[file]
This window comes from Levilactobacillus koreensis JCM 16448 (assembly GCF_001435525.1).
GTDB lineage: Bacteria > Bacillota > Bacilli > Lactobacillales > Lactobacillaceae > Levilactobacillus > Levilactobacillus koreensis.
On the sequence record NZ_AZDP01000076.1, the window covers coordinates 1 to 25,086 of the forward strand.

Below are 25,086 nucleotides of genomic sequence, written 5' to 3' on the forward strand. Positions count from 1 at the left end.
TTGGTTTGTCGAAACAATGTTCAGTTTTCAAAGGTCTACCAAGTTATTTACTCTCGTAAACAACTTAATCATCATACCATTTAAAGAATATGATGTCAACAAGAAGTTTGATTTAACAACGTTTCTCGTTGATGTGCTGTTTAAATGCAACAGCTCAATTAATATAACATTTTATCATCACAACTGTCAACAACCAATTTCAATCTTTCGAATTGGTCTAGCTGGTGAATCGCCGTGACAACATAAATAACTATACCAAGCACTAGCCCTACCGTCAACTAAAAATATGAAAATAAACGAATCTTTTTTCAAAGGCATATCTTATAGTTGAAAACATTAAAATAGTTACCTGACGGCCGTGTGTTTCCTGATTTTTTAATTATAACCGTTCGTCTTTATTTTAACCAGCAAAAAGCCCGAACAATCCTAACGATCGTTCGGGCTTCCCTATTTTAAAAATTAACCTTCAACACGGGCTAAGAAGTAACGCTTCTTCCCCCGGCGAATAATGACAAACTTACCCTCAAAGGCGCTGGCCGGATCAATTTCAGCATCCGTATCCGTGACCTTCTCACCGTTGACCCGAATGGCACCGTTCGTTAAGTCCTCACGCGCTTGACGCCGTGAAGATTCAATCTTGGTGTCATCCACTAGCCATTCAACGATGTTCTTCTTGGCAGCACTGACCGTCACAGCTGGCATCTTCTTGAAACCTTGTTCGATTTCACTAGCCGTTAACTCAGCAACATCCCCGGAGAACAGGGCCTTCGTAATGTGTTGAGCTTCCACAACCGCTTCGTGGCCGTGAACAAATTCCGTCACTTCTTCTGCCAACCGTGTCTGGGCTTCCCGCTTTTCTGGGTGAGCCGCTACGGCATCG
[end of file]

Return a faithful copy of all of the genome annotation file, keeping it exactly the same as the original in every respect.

This window comes from Levilactobacillus koreensis JCM 16448 (assembly GCF_001435525.1).
GTDB lineage: Bacteria > Bacillota > Bacilli > Lactobacillales > Lactobacillaceae > Levilactobacillus > Levilactobacillus koreensis.
On the sequence record NZ_AZDP01000076.1, the window covers coordinates 1 to 25,086 of the forward strand.

Below are 25,086 nucleotides of genomic sequence, written 5' to 3' on the forward strand. Positions count from 1 at the left end.
TTGGTTTGTCGAAACAATGTTCAGTTTTCAAAGGTCTACCAAGTTATTTACTCTCGTAAACAACTTAATCATCATACCATTTAAAGAATATGATGTCAACAAGAAGTTTGATTTAACAACGTTTCTCGTTGATGTGCTGTTTAAATGCAACAGCTCAATTAATATAACATTTTATCATCACAACTGTCAACAACCAATTTCAATCTTTCGAATTGGTCTAGCTGGTGAATCGCCGTGACAACATAAATAACTATACCAAGCACTAGCCCTACCGTCAACTAAAAATATGAAAATAAACGAATCTTTTTTCAAAGGCATATCTTATAGTTGAAAACATTAAAATAGTTACCTGACGGCCGTGTGTTTCCTGATTTTTTAATTATAACCGTTCGTCTTTATTTTAACCAGCAAAAAGCCCGAACAATCCTAACGATCGTTCGGGCTTCCCTATTTTAAAAATTAACCTTCAACACGGGCTAAGAAGTAACGCTTCTTCCCCCGGCGAATAATGACAAACTTACCCTCAAAGGCGCTGGCCGGATCAATTTCAGCATCCGTATCCGTGACCTTCTCACCGTTGACCCGAATGGCACCGTTCGTTAAGTCCTCACGCGCTTGACGCCGTGAAGATTCAATCTTGGTGTCATCCACTAGCCATTCAACGATGTTCTTCTTGGCAGCACTGACCGTCACAGCTGGCATCTTCTTGAAACCTTGTTCGATTTCACTAGCCGTTAACTCAGCAACATCCCCGGAGAACAGGGCCTTCGTAATGTGTTGAGCTTCCACAACCGCTTCGTGGCCGTGAACAAATTCCGTCACTTCTTCTGCCAACCGTGTCTGGGCTTCCCGCTTTTCTGGGTGAGCCGCTACGGCATCG